KILDARE councillor Peter Hamilton has requested that, given the climate and biodiversity emergency declared in June, Kildare Co Council in the budget planning process aims to protect an allocation of at least between one and two per cent of the total council budget for specific climate mitigation actions, based on the adaptation and mitigation planning processes in progress.
Cllr Hamilton remarked at the October meeting of the full council that good progress has been made in terms of symbolic actions but no changes have been made since June. Several councillors objected to the ring-fencing of funds, though Cllr Hamilton later noted that he hadn’t used ring-fencing in his wording but protection.
The Labour Party’s Angela Feeney remarked that people are keen to see tangible outputs while Cllr Rob Power said that the first step is putting aside funding for next year to tackle projects.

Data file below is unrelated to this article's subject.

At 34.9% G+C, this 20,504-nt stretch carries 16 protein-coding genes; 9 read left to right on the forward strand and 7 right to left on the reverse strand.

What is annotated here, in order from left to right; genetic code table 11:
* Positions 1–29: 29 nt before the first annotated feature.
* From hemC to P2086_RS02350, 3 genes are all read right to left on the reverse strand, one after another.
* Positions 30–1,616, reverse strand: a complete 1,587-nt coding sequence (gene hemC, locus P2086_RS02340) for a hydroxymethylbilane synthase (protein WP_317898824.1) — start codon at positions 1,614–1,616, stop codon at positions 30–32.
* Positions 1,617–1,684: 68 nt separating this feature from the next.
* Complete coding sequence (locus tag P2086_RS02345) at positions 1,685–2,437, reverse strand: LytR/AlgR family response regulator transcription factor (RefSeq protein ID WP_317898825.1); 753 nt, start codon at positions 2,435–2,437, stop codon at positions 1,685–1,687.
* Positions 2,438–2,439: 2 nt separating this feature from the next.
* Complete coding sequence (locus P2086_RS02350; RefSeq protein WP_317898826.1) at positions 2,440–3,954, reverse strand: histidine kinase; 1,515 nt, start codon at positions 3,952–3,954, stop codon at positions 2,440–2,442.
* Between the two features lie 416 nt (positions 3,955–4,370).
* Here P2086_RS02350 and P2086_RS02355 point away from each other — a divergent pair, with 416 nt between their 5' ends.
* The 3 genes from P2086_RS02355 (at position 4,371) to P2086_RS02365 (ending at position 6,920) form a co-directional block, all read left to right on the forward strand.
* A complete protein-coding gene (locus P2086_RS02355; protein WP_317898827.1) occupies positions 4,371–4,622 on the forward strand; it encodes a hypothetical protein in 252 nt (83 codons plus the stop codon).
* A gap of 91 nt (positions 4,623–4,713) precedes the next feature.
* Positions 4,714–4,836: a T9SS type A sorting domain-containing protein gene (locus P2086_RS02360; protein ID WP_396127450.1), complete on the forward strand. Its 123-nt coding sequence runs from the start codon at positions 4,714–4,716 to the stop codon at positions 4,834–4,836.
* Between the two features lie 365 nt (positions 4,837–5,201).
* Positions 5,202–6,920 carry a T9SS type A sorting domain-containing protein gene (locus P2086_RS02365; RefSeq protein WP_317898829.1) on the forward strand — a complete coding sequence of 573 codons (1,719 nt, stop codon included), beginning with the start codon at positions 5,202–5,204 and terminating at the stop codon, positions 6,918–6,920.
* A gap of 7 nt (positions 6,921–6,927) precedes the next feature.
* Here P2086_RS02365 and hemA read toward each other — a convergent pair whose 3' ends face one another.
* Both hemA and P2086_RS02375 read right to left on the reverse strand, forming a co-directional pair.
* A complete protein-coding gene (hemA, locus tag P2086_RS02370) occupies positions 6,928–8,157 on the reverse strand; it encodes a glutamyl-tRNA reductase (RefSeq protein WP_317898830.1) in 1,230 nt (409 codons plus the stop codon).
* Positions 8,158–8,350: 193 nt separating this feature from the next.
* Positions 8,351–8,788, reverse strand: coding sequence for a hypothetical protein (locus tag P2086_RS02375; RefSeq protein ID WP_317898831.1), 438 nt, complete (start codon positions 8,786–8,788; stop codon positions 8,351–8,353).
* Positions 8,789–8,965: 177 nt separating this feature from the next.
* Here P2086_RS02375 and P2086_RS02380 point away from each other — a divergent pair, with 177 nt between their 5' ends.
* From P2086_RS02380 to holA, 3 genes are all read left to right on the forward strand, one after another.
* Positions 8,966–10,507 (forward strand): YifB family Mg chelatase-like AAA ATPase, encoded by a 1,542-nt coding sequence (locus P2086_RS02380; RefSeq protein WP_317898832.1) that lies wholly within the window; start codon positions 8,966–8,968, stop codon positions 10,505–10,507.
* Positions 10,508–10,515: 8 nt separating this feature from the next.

Meanwhile, Cllr Fintan Brett suggested that serious thought be given to increasing funding for Tidy Towns groups; his Naas Municipal District colleague Vincent P Martin described Tidy Towns as “green crusaders” who “ought to be supported”.
“It’s time for action now,” said Cllr Aidan Farrelly, while Cllr Noel Heavey brought up the possibility of encouraging landowners to convert their land to forestry. Cllr Ivan Keatley remarked that there has to be a calculation and demonstration of what is already spent.
Joe Boland, Director of Services, Water Services and Environment, described it as a timely motion in advance of the budget and remarked that a key aspect has to be building capacity and ensuring governance arrangements are in place.
He also highlighted several categories for expenditure – training and capacity building, resources (such as climate action awareness officers to work with MDs or energy efficiency specialists), matched funding for grants including the Climate Action Fund and EU funding, KCC’s capital programme, and community capacity building.